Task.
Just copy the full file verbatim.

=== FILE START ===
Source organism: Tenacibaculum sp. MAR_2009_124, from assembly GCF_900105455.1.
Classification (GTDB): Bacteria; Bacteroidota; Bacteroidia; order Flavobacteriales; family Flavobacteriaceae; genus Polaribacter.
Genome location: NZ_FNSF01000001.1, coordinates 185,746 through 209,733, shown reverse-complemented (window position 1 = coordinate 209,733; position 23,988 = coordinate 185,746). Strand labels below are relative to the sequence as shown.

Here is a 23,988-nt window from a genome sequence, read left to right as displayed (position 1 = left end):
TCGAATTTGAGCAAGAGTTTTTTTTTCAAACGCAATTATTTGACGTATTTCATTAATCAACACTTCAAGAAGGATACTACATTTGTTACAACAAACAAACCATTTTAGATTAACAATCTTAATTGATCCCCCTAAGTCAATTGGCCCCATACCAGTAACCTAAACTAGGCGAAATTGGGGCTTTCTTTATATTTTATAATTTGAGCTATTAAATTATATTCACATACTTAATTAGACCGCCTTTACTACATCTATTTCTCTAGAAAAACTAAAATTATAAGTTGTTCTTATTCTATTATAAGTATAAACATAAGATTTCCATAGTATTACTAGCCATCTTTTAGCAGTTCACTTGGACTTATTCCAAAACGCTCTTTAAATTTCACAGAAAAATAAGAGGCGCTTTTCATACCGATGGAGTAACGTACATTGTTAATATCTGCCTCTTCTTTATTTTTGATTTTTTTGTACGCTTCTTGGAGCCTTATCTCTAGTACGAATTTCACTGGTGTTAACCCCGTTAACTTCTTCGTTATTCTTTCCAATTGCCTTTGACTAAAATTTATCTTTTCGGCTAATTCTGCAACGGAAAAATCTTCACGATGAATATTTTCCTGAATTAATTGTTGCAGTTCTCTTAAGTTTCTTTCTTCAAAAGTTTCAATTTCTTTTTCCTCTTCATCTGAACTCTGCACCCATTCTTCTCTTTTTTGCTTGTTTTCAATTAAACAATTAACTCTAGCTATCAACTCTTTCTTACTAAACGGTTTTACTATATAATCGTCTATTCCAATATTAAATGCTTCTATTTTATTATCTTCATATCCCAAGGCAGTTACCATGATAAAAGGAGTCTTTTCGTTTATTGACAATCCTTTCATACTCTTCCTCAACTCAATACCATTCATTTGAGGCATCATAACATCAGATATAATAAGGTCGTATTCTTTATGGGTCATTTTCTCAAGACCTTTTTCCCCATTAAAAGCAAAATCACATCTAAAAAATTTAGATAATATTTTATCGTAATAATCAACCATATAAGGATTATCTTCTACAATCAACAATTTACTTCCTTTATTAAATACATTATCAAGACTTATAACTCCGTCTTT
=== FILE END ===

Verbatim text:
Source organism: Tenacibaculum sp. MAR_2009_124, from assembly GCF_900105455.1.
Classification (GTDB): Bacteria; Bacteroidota; Bacteroidia; order Flavobacteriales; family Flavobacteriaceae; genus Polaribacter.
Genome location: NZ_FNSF01000001.1, coordinates 185,746 through 209,733, shown reverse-complemented (window position 1 = coordinate 209,733; position 23,988 = coordinate 185,746). Strand labels below are relative to the sequence as shown.

Here is a 23,988-nt window from a genome sequence, read left to right as displayed (position 1 = left end):
TCGAATTTGAGCAAGAGTTTTTTTTTCAAACGCAATTATTTGACGTATTTCATTAATCAACACTTCAAGAAGGATACTACATTTGTTACAACAAACAAACCATTTTAGATTAACAATCTTAATTGATCCCCCTAAGTCAATTGGCCCCATACCAGTAACCTAAACTAGGCGAAATTGGGGCTTTCTTTATATTTTATAATTTGAGCTATTAAATTATATTCACATACTTAATTAGACCGCCTTTACTACATCTATTTCTCTAGAAAAACTAAAATTATAAGTTGTTCTTATTCTATTATAAGTATAAACATAAGATTTCCATAGTATTACTAGCCATCTTTTAGCAGTTCACTTGGACTTATTCCAAAACGCTCTTTAAATTTCACAGAAAAATAAGAGGCGCTTTTCATACCGATGGAGTAACGTACATTGTTAATATCTGCCTCTTCTTTATTTTTGATTTTTTTGTACGCTTCTTGGAGCCTTATCTCTAGTACGAATTTCACTGGTGTTAACCCCGTTAACTTCTTCGTTATTCTTTCCAATTGCCTTTGACTAAAATTTATCTTTTCGGCTAATTCTGCAACGGAAAAATCTTCACGATGAATATTTTCCTGAATTAATTGTTGCAGTTCTCTTAAGTTTCTTTCTTCAAAAGTTTCAATTTCTTTTTCCTCTTCATCTGAACTCTGCACCCATTCTTCTCTTTTTTGCTTGTTTTCAATTAAACAATTAACTCTAGCTATCAACTCTTTCTTACTAAACGGTTTTACTATATAATCGTCTATTCCAATATTAAATGCTTCTATTTTATTATCTTCATATCCCAAGGCAGTTACCATGATAAAAGGAGTCTTTTCGTTTATTGACAATCCTTTCATACTCTTCCTCAACTCAATACCATTCATTTGAGGCATCATAACATCAGATATAATAAGGTCGTATTCTTTATGGGTCATTTTCTCAAGACCTTTTTCCCCATTAAAAGCAAAATCACATCTAAAAAATTTAGATAATATTTTATCGTAATAATCAACCATATAAGGATTATCTTCTACAATCAACAATTTACTTCCTTTATTAAATACATTATCAAGACTTATAACTCCGTCTTT